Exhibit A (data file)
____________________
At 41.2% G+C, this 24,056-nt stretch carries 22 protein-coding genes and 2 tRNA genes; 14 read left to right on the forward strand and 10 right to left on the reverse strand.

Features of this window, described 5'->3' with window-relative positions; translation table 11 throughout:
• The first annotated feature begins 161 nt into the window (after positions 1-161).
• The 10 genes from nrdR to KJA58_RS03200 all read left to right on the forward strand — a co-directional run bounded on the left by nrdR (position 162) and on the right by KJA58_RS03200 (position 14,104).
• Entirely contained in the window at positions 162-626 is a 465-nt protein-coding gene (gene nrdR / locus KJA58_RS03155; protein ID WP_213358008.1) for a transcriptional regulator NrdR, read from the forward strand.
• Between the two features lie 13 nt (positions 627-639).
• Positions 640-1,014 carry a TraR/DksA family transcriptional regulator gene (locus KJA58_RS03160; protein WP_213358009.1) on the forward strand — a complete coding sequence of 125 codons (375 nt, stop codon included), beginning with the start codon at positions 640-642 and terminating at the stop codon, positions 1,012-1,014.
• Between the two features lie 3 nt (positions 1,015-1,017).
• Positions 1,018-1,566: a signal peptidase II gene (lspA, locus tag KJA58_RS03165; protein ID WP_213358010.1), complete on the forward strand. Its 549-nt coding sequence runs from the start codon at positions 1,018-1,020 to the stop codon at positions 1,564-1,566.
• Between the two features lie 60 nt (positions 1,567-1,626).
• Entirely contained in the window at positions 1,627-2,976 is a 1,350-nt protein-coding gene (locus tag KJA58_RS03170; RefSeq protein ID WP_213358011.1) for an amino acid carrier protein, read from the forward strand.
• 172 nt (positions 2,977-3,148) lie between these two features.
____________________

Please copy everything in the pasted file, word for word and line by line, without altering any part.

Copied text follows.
At 41.2% G+C, this 24,056-nt stretch carries 22 protein-coding genes and 2 tRNA genes; 14 read left to right on the forward strand and 10 right to left on the reverse strand.

Features of this window, described 5'->3' with window-relative positions; translation table 11 throughout:
• The first annotated feature begins 161 nt into the window (after positions 1-161).
• The 10 genes from nrdR to KJA58_RS03200 all read left to right on the forward strand — a co-directional run bounded on the left by nrdR (position 162) and on the right by KJA58_RS03200 (position 14,104).
• Entirely contained in the window at positions 162-626 is a 465-nt protein-coding gene (gene nrdR / locus KJA58_RS03155; protein ID WP_213358008.1) for a transcriptional regulator NrdR, read from the forward strand.
• Between the two features lie 13 nt (positions 627-639).
• Positions 640-1,014 carry a TraR/DksA family transcriptional regulator gene (locus KJA58_RS03160; protein WP_213358009.1) on the forward strand — a complete coding sequence of 125 codons (375 nt, stop codon included), beginning with the start codon at positions 640-642 and terminating at the stop codon, positions 1,012-1,014.
• Between the two features lie 3 nt (positions 1,015-1,017).
• Positions 1,018-1,566: a signal peptidase II gene (lspA, locus tag KJA58_RS03165; protein ID WP_213358010.1), complete on the forward strand. Its 549-nt coding sequence runs from the start codon at positions 1,018-1,020 to the stop codon at positions 1,564-1,566.
• Between the two features lie 60 nt (positions 1,567-1,626).
• Entirely contained in the window at positions 1,627-2,976 is a 1,350-nt protein-coding gene (locus tag KJA58_RS03170; RefSeq protein ID WP_213358011.1) for an amino acid carrier protein, read from the forward strand.
• 172 nt (positions 2,977-3,148) lie between these two features.